The basic point is that the recession of 2001 wasn't a typical postwar slump, brought on when an inflation-fighting Fed raises interest rates and easily ended by a snapback in housing and consumer spending when the Fed brings rates back down again. This was a prewar-style recession, a morning after brought on by irrational exuberance. To fight this recession the Fed needs more than a snapback; it needs soaring household spending to offset moribund business investment. And to do that, as Paul McCulley of Pimco put it, Alan Greenspan needs to create a housing bubble to replace the Nasdaq bubble.Paul Krugman, May 25, 2005:
Judging by Mr. Greenspan's remarkably cheerful recent testimony, he still thinks he can pull that off.
In July 2001, Paul McCulley, an economist at Pimco, the giant bond fund, predicted that the Federal Reserve would simply replace one bubble with another. ''There is room,'' he wrote, ''for the Fed to create a bubble in housing prices, if necessary, to sustain American hedonism. And I think the Fed has the will to do so, even though political correctness would demand that Mr. Greenspan deny any such thing.''OK, Paul Krugman is citing Paul McCulley of PIMCO, but still... I just don't know what to think about this right now. Thoughts from readers?
As Mr. McCulley predicted, interest rate cuts led to soaring home prices, which led in turn not just to a construction boom but to high consumer spending, because homeowners used mortgage refinancing to go deeper into debt. All of this created jobs to make up for those lost when the stock bubble burst.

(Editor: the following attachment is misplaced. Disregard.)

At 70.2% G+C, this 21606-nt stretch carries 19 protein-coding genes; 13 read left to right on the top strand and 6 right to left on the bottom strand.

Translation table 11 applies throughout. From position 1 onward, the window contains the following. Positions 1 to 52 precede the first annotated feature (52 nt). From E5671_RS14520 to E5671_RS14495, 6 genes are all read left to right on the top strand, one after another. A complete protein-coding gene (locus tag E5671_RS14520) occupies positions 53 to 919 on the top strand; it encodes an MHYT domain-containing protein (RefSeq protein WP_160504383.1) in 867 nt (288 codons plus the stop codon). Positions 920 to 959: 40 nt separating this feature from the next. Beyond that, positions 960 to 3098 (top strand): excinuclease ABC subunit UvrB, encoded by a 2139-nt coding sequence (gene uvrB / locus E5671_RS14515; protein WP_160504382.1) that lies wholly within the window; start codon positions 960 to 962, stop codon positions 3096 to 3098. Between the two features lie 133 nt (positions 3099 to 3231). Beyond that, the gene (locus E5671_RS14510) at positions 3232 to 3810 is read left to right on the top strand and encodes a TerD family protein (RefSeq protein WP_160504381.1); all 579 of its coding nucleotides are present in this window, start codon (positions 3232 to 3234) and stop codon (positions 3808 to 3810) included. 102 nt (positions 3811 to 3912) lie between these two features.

Now the question is what can replace the housing bubble.
Nobody thought the economy could rely forever on home buying and refinancing. But the hope was that by the time the housing boom petered out, it would no longer be needed.
But although the housing boom has lasted longer than anyone could have imagined, the economy would still be in big trouble if it came to an end. That is, if the hectic pace of home construction were to cool, and consumers were to stop borrowing against their houses, the economy would slow down sharply. If housing prices actually started falling, we'd be looking at a very nasty scene, in which both construction and consumer spending would plunge, pushing the economy right back into recession.
That's why it's so ominous to see signs that America's housing market, like the stock market at the end of the last decade, is approaching the final, feverish stages of a speculative bubble.
Update: Paul Krugman defends himself here. Arnold Kling does a better job of defending him here:
Krugman was mainly expressing pessimism. He was not cheerfully advocating a housing bubble, but instead he was glumly saying that the only way he could see to get out of the recession would be for such a bubble to occur. ... In the event, we had a housing bubble and we got out of the recession. To me, this raises the question of whether a distorted recovery is better than an undistorted recession.